White Nose Syndrome: What is OBC doing to Help?

Help OBC fight WNS

Help the Organization for bat conservation battle White Nose Syndrome, donate today!

The Organization for Bat Conservation is dedicated to protecting bats and their habitats. We have dedicated funds to support researching the fungus, providing roosting alternatives, and enhancing communication among researchers, agencies, environmental organizations, and the general public.

OBC donated funds toward an experimental freezer that is being used to study this new cold-loving fungus at the National Wildlife Health Center in Madison, Wisconsin.

David S. Blehert from the center presented information at the North American Symposium on Bat Research that confirmed 90% of bats submitted from the WNS-positive sites exhibited the fungal infection. The fungus is a newly described species similar to Geomyces species. Fungal cultures grew optimally between 41 degree Fahrenheit (5 degree Celsius) and 50 degree Fahrenheit (10 degree Celsius).These temperatures are similar to the conditions in caves and mines that bats prefer to hibernate within the WNS-affected region. Blehert reported that the upper growth limit for the fungus is approximately 71 degree Fahrenheit (21 degree Celsius).

OBC donated 6 bat houses toward a joint study by the Indiana State University Center for Bat Research and Conservation and University of Winnipeg.

The researchers want to find out if providing bats with artificial thermal roost boxes within the WNS-affected caves could slow energy expenditure during the periodic arousals and prolong survival. They demonstrated the potential survival benefits using computer simulation and showed that localized thermal bat roosts reduce mortality from over 80% to less than 25%. A test site in Manitoba, Canada that is used by approximately 400 little brown bats was chosen. 6 (six) OBC bat houses were retrofitted with thermal heating elements and installed in 2009. The study will help determine the capability of bats to find and utilize the thermal boxes. The boxes will be tested in WNS-affected caves next winter.

OBC helps fund a project at Arkansas State University by Evan Lacy Pannkuk (ASU Ph.D. student).

The US fish and Wildlife service has produced a draft framework for managing white nose syndrome (WNS) that emphasizes the need for a basic understanding of WNS pathogenesis and host/disease ecology. This information is vital for researchers to develop a control mechanism that may stop further devastation from WNS. In order for a fungus to be pathogenic it must first attach to a host and obtain sufficient nutrients to grow. Our study will directly address these goals by monitoring optimal growth conditions of G. destructans, the fungus that causes WNS, and we will further determine how bats provide essential nutrients for fungal growth in delicate cave ecosystems. Knowledge on the lipid types present on bat hair will help determine how the fungus attaches to the hair and shed light on how the fungus breaks down bat tissues and feeds itself. Preliminary data already suggest that G. destructans (and its close relative G. pannorum) possess protein and lipid eating enzymes. This project will measure rates of digestion of proteins on bats by WNS. Arkansas State University has supplied lab space and equipment. The end product of the research conducted at Arkansas State will be a thorough understanding of how G. destructans is able to attach and grow on bats. If necessary biomolecules of the fungus can be blocked providing tools to slow or stop the spread of WNS is an exciting possibility.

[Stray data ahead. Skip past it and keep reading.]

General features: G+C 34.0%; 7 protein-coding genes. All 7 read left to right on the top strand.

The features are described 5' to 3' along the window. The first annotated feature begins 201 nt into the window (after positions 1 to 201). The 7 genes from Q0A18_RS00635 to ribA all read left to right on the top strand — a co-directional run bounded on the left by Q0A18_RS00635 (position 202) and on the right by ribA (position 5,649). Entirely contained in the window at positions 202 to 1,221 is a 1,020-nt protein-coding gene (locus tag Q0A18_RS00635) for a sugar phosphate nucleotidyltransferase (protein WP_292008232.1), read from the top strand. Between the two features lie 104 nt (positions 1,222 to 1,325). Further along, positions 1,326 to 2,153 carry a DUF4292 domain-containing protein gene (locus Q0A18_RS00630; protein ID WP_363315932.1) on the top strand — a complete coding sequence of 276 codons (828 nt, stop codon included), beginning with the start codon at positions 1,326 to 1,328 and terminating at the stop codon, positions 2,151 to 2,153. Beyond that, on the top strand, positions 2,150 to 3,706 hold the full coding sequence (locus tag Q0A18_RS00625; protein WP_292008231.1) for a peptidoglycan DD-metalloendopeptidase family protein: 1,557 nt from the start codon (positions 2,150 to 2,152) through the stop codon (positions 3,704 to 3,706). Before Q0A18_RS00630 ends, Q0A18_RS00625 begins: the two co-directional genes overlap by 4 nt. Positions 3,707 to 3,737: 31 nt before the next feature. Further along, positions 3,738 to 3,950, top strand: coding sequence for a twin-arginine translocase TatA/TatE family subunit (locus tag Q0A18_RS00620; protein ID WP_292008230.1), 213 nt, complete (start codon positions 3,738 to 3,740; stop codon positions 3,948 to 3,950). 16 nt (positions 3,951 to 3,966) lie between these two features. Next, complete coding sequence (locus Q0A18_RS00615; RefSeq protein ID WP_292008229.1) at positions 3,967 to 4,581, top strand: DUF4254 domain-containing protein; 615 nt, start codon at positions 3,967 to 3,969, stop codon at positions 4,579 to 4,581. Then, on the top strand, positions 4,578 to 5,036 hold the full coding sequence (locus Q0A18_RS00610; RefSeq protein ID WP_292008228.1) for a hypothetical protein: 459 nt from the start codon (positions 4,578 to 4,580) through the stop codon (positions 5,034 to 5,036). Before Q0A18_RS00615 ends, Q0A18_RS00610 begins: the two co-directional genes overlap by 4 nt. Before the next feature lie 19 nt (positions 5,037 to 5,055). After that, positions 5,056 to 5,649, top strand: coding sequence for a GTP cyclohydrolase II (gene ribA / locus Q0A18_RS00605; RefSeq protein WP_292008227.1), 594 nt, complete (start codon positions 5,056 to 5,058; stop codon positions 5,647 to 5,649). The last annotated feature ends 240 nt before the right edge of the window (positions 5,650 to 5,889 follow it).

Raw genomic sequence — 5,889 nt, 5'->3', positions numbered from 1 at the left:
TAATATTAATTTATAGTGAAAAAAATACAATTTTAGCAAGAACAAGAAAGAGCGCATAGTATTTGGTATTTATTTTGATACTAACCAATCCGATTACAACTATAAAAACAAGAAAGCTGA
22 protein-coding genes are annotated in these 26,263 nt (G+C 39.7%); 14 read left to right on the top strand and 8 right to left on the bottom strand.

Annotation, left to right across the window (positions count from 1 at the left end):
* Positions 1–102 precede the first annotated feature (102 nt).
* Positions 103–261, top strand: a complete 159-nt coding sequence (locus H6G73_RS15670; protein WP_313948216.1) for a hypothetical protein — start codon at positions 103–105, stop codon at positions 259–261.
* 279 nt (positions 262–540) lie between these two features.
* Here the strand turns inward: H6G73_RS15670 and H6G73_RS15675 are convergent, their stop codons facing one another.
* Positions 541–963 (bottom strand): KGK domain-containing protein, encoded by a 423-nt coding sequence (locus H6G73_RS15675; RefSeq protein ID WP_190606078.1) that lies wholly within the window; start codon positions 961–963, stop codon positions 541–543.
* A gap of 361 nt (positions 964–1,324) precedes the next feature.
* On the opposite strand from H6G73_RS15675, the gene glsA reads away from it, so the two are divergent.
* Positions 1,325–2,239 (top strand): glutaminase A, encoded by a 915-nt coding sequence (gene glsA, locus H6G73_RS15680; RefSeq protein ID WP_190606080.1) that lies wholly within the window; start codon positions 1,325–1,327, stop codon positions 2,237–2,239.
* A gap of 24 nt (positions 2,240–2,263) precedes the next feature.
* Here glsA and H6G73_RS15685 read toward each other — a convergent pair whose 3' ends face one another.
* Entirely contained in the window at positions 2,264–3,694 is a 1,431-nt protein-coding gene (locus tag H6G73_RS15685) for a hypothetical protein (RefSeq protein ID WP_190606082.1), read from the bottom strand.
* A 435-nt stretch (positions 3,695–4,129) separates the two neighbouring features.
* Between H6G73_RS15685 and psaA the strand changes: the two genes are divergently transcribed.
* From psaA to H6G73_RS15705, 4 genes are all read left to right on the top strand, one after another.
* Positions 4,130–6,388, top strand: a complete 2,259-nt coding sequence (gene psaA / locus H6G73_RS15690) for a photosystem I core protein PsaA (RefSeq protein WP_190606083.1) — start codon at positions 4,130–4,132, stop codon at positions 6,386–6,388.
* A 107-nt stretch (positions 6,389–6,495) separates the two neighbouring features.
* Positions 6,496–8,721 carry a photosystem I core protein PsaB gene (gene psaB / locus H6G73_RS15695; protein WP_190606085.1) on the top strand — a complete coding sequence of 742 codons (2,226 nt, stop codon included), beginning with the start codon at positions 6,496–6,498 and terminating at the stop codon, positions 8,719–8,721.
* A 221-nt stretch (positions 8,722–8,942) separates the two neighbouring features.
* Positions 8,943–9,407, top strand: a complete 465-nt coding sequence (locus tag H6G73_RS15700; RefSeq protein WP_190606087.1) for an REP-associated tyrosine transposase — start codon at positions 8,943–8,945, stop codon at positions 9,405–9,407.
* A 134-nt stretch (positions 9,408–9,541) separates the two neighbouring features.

In addition to funding research, OBC is sponsoring, participating in, and helping to organize local, state, and regional information-sharing meetings. These include the Michigan Bat Working Group, Midwest Bat Working Group, and bats and mines conference. 
Environmental impacts
Bats are the primary predators of night-flying insects. They eat large numbers of moths and beetles. Insect-eating bats are crucial to a healthy ecosystem. Large numbers of bats dying could mean that the natural balance would be thrown off for many years to come. 
© 2012 Organization for Bat Conservation